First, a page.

Because of our remote location, we do not have any cell service at camp. The closest places for reception are either Cloudcroft or the ridge above camp (a couple mile hike). We do have a land line phone available at the office in case of emergencies.
Got some family that wants to send some love to the Scouts while they are at camp? That's great! We go out to the post office every day around lunch. Expect all mail to take a day longer than it normally would due to the remote location.
Mail will be distributed at meal times.
Jimmy Smith, Troop 333
Wehinahpay Mountain Camp
319 Potato Canyon Road
Sacramento, NM 88347
things to do on the way to camp
Carlsbad Caverns National Park
This incredible park features more than 100 caves. Stalactites cling to the roof of these magnificent structures. High ancient sea ledges, deep rocky canyons, flowering cactus, and desert wildlife—treasures above the ground in the Chihuahuan Desert. Hidden beneath the surface are more than 119 caves—formed when sulfuric acid dissolved limestone leaving behind caverns of all sizes.
New Mexico Museum of Space Exploration
The New Mexico Museum of Space History is a museum and planetarium complex in Alamogordo, New Mexico, dedicated to artifacts and displays related to space flight and the space age. It includes the International Space Hall of Fame.
White Sands National Monument
Rising from the heart of the Tularosa Basin is one of the world's great natural wonders - the glistening white sands of New Mexico. Great wave-like dunes of gypsum sand have engulfed 275 square miles of desert, creating the world's largest gypsum dunefield. White Sands National Monument preserves a major portion of this unique dunefield, along with the plants and animals that live here.
White Sands Missile Range Museum
At the White Sands Missile Range museum you can trace the origin of America's missile and space activity, find out how the atomic age began and learn about the accomplishments of scientists like Dr. Wernher von Braun and Dr. Clyde Tombaugh at White Sands. Displays also include the prehistoric cultures and the rip-roaring Old West found in southern New Mexico.
A Leaders Meeting will be held on Sunday night at the Maddox office building on Sunday at 4:30. All adult leaders and SPLs are invited to join. We will be going over the general schedule, camp rules, and tips for making your camp experience the best it can be.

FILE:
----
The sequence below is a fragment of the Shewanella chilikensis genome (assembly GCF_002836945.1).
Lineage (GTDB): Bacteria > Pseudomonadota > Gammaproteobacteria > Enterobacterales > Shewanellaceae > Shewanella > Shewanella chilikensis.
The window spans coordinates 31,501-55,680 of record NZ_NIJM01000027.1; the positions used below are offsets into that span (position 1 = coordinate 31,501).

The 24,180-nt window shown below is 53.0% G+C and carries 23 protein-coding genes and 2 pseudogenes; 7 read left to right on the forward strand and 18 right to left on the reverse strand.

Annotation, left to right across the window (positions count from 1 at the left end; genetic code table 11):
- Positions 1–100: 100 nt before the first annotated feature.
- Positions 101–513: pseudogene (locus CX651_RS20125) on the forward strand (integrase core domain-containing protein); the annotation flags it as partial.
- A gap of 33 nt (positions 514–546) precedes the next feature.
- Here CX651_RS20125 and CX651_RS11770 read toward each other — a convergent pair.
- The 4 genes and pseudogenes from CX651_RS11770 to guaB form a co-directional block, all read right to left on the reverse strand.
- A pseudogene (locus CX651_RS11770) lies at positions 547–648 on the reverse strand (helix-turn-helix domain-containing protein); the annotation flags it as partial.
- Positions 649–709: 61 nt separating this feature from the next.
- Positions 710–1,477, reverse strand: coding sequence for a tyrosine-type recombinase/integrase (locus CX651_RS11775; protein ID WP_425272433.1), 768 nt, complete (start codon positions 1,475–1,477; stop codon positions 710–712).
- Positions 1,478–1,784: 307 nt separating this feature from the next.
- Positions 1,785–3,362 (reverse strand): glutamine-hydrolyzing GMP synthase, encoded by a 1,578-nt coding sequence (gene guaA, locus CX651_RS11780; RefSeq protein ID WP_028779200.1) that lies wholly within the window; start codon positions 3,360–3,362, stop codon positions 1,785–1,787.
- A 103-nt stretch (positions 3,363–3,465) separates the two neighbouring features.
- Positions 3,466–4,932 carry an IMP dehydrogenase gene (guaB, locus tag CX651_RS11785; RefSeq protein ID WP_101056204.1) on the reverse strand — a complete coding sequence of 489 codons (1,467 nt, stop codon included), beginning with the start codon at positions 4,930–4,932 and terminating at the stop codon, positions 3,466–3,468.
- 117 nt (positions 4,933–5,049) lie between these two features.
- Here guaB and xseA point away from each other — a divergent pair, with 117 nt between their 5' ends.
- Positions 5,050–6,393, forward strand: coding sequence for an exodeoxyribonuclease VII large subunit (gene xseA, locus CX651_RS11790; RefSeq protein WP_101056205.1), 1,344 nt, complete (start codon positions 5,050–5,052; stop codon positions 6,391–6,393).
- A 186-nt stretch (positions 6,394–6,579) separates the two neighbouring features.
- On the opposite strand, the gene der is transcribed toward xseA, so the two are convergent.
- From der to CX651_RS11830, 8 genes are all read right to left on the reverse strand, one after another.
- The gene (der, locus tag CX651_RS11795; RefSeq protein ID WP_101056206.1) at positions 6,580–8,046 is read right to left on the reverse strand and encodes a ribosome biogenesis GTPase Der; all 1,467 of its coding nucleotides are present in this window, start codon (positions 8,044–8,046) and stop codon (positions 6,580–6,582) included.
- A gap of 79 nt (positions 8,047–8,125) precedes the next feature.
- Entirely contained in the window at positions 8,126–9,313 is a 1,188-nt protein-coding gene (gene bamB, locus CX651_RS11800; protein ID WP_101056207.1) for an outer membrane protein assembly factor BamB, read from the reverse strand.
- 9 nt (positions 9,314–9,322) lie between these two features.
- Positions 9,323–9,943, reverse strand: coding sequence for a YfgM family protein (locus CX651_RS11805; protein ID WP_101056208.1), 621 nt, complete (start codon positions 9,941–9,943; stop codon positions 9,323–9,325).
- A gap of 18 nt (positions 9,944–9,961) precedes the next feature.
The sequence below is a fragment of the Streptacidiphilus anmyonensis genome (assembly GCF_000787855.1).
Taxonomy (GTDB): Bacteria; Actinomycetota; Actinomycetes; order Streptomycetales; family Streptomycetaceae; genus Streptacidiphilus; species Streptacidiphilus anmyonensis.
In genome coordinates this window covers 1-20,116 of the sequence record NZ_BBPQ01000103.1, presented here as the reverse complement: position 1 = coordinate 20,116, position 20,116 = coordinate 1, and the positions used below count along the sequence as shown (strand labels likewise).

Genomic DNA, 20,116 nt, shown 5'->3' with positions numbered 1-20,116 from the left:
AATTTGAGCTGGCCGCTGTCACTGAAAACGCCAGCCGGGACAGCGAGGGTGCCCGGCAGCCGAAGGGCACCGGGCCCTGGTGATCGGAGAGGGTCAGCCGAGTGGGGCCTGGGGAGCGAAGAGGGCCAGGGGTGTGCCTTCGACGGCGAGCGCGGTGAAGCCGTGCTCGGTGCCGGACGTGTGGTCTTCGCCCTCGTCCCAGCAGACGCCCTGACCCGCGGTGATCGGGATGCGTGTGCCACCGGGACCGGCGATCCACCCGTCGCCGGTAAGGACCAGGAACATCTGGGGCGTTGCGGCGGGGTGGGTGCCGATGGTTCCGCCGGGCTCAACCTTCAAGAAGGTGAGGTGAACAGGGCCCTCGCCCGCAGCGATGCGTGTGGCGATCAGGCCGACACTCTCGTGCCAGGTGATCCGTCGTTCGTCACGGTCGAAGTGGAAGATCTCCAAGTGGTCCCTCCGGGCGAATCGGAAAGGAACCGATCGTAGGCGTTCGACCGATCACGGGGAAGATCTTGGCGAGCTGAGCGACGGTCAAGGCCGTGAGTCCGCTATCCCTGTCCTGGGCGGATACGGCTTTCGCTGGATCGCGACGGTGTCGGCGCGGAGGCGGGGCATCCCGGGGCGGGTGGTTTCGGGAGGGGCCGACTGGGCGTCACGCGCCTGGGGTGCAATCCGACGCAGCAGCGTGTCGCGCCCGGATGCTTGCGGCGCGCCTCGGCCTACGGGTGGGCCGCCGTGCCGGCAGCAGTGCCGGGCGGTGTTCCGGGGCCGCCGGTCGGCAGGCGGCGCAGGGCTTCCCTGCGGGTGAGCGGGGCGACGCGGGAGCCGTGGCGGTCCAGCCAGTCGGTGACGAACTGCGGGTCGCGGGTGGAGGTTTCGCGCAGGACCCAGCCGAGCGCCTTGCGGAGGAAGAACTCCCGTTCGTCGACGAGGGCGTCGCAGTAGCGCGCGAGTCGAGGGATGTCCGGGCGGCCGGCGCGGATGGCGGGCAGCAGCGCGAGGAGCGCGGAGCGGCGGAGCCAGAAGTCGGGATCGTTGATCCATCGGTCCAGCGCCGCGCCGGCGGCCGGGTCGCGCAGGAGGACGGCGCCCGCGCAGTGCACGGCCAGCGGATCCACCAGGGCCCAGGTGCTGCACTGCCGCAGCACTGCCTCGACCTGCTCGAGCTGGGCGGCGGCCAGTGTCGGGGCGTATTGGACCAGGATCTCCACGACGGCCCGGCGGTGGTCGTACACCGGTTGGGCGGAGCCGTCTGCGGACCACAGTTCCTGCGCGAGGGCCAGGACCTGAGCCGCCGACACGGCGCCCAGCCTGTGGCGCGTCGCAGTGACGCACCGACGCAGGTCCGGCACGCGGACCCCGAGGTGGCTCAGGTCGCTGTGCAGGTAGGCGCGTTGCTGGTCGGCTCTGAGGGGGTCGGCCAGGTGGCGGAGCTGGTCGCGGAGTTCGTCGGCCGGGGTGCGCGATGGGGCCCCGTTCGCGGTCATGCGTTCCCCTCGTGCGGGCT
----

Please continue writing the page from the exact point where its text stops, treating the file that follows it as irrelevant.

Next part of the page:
At 9:00 AM each day, we will be holding an additional Leaders Meeting for adults. SPL meetings will take place during lunch on Tuesday and Thursday.
Mountain Man Dinner (more on page 10)
trash and animals
Because we are in the wilderness, we ask no food be kept inside of your campsite. We have worked hard to keep Wehinahpay from being a easy source of food for animals like bears and mountain lions. This is most easily done by emptying your trash regularly and keeping food out of your campsite. To have your trash taken to the dumpster, please bag it and leave it next to the Maddox building.
Because Wehinahpay is in a wilderness setting, it is not uncommon to see many kinds of wildlife in camp. Most of these animals are harmless, especially if you give them their space. These include cows, squirrels, turkeys, and hummingbirds. However, we do have several dangerous species in the area. Bears and mountain lions have been seen in the mountains around camp. Luckily for us, they don't like spending time around camp because of the noise we produce. In order to make camp less of a temptation for them, we have moved our dumpster down near the ranger's house, far from campsites. They shouldn't give you any trouble.
We don't usually have mosquitoes, ticks, or chiggers at Wehinahpay.
order of the arrow
The Order of the Arrow is the Boy Scouts of America's national honor society. Members dedicate their lives to the principles of cheerful service. if any of your group would like to join this great organization, speak with a Order of the Arrow Lodge representative from your Council to organize an election. When elected, you can opt to have your call out ceremony here at camp, as long as your Lodge gives permission. If this is the case, just let us know when you check in.
Many troops like to give back to whatever campsite they visit by doing a service project. While these are not required at Wehinahpay, they are welcome. Being a camp of our size, there is always something to do. From gathering dead wood to building trails, whatever your troops need or desire, we can help you with that.
Just get with our friendly camp ranger to set up a project.